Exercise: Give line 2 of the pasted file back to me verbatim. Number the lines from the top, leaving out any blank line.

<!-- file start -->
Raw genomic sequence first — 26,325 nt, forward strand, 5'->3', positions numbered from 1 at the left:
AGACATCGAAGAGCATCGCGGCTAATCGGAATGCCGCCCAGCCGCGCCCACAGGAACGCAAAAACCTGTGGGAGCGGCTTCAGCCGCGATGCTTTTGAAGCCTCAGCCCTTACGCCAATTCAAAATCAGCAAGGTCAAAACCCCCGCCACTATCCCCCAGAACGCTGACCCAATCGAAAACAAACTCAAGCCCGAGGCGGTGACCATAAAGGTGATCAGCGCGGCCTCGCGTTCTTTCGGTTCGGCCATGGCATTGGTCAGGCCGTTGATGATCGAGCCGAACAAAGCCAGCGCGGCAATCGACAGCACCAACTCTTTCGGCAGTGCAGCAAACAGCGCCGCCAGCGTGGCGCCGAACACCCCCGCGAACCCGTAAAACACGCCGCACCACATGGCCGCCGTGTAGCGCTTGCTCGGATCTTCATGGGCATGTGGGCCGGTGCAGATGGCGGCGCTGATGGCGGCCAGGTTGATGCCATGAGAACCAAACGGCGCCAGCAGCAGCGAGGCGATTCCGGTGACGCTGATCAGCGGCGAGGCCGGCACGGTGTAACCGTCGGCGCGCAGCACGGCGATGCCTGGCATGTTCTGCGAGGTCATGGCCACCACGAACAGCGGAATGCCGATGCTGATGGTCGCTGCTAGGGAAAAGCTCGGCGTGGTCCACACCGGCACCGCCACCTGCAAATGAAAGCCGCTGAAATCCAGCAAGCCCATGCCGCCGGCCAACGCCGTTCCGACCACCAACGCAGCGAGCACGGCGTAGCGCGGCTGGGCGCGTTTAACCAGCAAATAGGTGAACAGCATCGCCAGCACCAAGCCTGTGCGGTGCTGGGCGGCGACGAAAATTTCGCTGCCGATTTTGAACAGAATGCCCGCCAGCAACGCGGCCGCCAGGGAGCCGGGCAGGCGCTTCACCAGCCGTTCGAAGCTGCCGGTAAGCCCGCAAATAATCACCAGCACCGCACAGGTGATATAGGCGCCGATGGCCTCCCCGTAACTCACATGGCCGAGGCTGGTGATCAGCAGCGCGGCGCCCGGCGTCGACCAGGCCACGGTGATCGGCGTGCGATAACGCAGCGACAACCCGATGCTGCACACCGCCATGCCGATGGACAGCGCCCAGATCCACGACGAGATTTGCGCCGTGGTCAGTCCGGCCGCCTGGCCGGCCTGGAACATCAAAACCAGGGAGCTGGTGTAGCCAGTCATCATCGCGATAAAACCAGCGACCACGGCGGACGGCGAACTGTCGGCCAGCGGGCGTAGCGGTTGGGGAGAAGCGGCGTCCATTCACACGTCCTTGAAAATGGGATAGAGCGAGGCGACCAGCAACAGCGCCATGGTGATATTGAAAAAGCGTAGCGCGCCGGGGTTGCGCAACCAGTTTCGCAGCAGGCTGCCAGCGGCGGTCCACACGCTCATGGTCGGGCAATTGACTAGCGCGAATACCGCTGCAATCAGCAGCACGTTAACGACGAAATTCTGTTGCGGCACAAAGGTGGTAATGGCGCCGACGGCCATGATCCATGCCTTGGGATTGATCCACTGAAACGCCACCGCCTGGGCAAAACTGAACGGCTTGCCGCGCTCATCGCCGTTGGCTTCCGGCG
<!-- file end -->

AGACATCGAAGAGCATCGCGGCTAATCGGAATGCCGCCCAGCCGCGCCCACAGGAACGCAAAAACCTGTGGGAGCGGCTTCAGCCGCGATGCTTTTGAAGCCTCAGCCCTTACGCCAATTCAAAATCAGCAAGGTCAAAACCCCCGCCACTATCCCCCAGAACGCTGACCCAATCGAAAACAAACTCAAGCCCGAGGCGGTGACCATAAAGGTGATCAGCGCGGCCTCGCGTTCTTTCGGTTCGGCCATGGCATTGGTCAGGCCGTTGATGATCGAGCCGAACAAAGCCAGCGCGGCAATCGACAGCACCAACTCTTTCGGCAGTGCAGCAAACAGCGCCGCCAGCGTGGCGCCGAACACCCCCGCGAACCCGTAAAACACGCCGCACCACATGGCCGCCGTGTAGCGCTTGCTCGGATCTTCATGGGCATGTGGGCCGGTGCAGATGGCGGCGCTGATGGCGGCCAGGTTGATGCCATGAGAACCAAACGGCGCCAGCAGCAGCGAGGCGATTCCGGTGACGCTGATCAGCGGCGAGGCCGGCACGGTGTAACCGTCGGCGCGCAGCACGGCGATGCCTGGCATGTTCTGCGAGGTCATGGCCACCACGAACAGCGGAATGCCGATGCTGATGGTCGCTGCTAGGGAAAAGCTCGGCGTGGTCCACACCGGCACCGCCACCTGCAAATGAAAGCCGCTGAAATCCAGCAAGCCCATGCCGCCGGCCAACGCCGTTCCGACCACCAACGCAGCGAGCACGGCGTAGCGCGGCTGGGCGCGTTTAACCAGCAAATAGGTGAACAGCATCGCCAGCACCAAGCCTGTGCGGTGCTGGGCGGCGACGAAAATTTCGCTGCCGATTTTGAACAGAATGCCCGCCAGCAACGCGGCCGCCAGGGAGCCGGGCAGGCGCTTCACCAGCCGTTCGAAGCTGCCGGTAAGCCCGCAAATAATCACCAGCACCGCACAGGTGATATAGGCGCCGATGGCCTCCCCGTAACTCACATGGCCGAGGCTGGTGATCAGCAGCGCGGCGCCCGGCGTCGACCAGGCCACGGTGATCGGCGTGCGATAACGCAGCGACAACCCGATGCTGCACACCGCCATGCCGATGGACAGCGCCCAGATCCACGACGAGATTTGCGCCGTGGTCAGTCCGGCCGCCTGGCCGGCCTGGAACATCAAAACCAGGGAGCTGGTGTAGCCAGTCATCATCGCGATAAAACCAGCGACCACGGCGGACGGCGAACTGTCGGCCAGCGGGCGTAGCGGTTGGGGAGAAGCGGCGTCCATTCACACGTCCTTGAAAATGGGATAGAGCGAGGCGACCAGCAACAGCGCCATGGTGATATTGAAAAAGCGTAGCGCGCCGGGGTTGCGCAACCAGTTTCGCAGCAGGCTGCCAGCGGCGGTCCACACGCTCATGGTCGGGCAATTGACTAGCGCGAATACCGCTGCAATCAGCAGCACGTTAACGACGAAATTCTGTTGCGGCACAAAGGTGGTAATGGCGCCGACGGCCATGATCCATGCCTTGGGATTGATCCACTGAAACGCCACCGCCTGGGCAAAACTGAACGGCTTGCCGCGCTCATCGCCGTTGGCTTCCGGCG